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12-02-2014, 06:13 PM   #16
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QuoteOriginally posted by Brooke Meyer Quote
Again I bring this example of what I'm referring to (many more on Brooke's Gallery). I doubt many shadow recover was used, if any...

12-02-2014, 06:31 PM   #17
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QuoteOriginally posted by adwb Quote
My experience is that using spot to lift shadow areas works well but using spot to set the exposure for high lights is not always so successful
I would agree. Spot metering is a fairly specialized tool and unless used in M mode or with active attention to exposure compensation is not very useful.


Steve

---------- Post added 12-02-14 at 05:34 PM ----------

QuoteOriginally posted by Flugelbinder Quote
I was taught to expose for the highlights and have encountered little complications, or situations where I would require more than the built-in meter (exposure "needle").
Would you care to elaborate on how you use spot metering to do that? The spot meter without some form of exposure compensation will meter the region you choose to middle gray...not exactly the same as ETTR. I thought you understood that when I wrote my original comment. You can use it for ETTR, but only by metering the brightest region of the frame and applying +3 stops of EC.

In other words...You use spot metering to place exposure for a specific region of the frame.


Steve

Last edited by stevebrot; 12-02-2014 at 06:36 PM.
12-02-2014, 07:49 PM   #18
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QuoteOriginally posted by stevebrot Quote

...will meter the region you choose to middle gray...


Steve
And only with a complete understanding of this, and knowing how to properly expose will you achieve such results. I'm not referring to exposure-compensation, but the underlying subjectivity of the camera's meter towards 18% grey, can we balance accordingly (either of the three parameters, ISO, ss, or aperture), but doing it manually and not relying on the meter more than to let us know where we want our highlights, which is different than protecting the highlights (to sum up the "ETTR" notion). And take another look at the image above, the sensor does the rest...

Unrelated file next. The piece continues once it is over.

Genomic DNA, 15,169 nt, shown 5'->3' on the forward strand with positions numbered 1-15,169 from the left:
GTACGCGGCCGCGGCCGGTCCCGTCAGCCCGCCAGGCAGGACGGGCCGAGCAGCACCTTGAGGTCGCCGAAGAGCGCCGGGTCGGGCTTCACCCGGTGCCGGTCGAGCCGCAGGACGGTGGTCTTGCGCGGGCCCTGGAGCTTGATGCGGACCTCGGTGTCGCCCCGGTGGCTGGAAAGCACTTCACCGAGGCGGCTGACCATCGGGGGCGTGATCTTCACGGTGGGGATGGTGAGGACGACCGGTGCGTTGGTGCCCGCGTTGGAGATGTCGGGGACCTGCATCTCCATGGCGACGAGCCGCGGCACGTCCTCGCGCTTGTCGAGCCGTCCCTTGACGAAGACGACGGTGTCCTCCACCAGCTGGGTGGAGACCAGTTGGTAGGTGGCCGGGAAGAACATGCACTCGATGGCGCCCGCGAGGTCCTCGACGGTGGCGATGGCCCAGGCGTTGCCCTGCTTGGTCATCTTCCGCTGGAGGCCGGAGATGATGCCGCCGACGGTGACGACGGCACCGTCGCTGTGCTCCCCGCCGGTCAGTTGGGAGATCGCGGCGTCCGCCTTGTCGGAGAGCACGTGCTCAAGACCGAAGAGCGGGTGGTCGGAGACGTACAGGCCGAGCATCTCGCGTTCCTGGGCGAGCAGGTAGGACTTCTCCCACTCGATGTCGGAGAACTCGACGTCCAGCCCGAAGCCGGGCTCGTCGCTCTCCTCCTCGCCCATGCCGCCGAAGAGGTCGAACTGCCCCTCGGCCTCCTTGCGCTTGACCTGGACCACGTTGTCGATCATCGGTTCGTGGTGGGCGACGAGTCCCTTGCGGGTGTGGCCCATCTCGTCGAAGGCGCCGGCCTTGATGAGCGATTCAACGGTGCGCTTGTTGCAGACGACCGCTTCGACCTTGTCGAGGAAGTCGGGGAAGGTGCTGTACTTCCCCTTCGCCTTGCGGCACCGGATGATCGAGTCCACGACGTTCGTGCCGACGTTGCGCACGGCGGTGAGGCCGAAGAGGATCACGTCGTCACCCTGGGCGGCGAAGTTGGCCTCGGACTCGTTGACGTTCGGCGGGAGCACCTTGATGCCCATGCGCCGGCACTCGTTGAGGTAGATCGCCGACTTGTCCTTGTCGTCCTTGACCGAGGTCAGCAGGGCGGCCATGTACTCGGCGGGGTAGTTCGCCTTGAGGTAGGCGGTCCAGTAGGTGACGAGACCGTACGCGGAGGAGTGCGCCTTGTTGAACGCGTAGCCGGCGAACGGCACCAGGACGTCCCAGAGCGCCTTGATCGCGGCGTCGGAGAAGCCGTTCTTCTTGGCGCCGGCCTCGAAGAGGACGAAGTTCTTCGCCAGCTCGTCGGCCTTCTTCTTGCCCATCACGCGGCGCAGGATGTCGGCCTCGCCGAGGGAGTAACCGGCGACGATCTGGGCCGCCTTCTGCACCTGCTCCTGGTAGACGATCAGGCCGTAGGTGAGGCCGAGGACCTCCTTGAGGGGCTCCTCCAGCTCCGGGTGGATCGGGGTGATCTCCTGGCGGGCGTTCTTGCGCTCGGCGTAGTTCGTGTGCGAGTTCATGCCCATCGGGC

12-02-2014, 10:05 PM   #19
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QuoteOriginally posted by Flugelbinder Quote
not relying on the meter more than to let us know where we want our highlights,
Sorry, but I am still confused about how spot metering is being used by you.

If you spot meter the tiny 3% 'patch' of the scene (in the dead centre of the viewfinder, normally) where your highlights are, the remaining 97% of the image will be exposed according to what the meter reading of that tiny 3% 'patch' was. And, most likely, the whole image will thus be severely underexposed.

Pic related - the very small area of the scene spot metering works with on the K-5/ K-5IIs:



The only way I can figure out what you might be doing is that perhaps you are treating the camera like an old fashioned spot EV meter to manually meter several areas of the scene one by one, for example, in order to make your own balanced exposure assessment, and then you manually set aperture and shutter speed based on your exposure calculations. Seems a lot of work, particularly for moving subjects or scenes with dynamic lighting.


Last edited by rawr; 12-02-2014 at 10:10 PM.
12-03-2014, 07:37 AM   #20
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QuoteOriginally posted by rawr Quote
Sorry, but I am still confused about how spot metering is being used by you.

If you spot meter the tiny 3% 'patch' of the scene (in the dead centre of the viewfinder, normally) where your highlights are, the remaining 97% of the image will be exposed according to what the meter reading of that tiny 3% 'patch' was. And, most likely, the whole image will thus be severely underexposed.
Depending on the dynamic range of the sensor, yes. With better sensors, not so much...
I don't mind deep(er) shadows...
12-03-2014, 07:54 AM   #21
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QuoteOriginally posted by Flugelbinder Quote
And take another look at the image above, the sensor does the rest...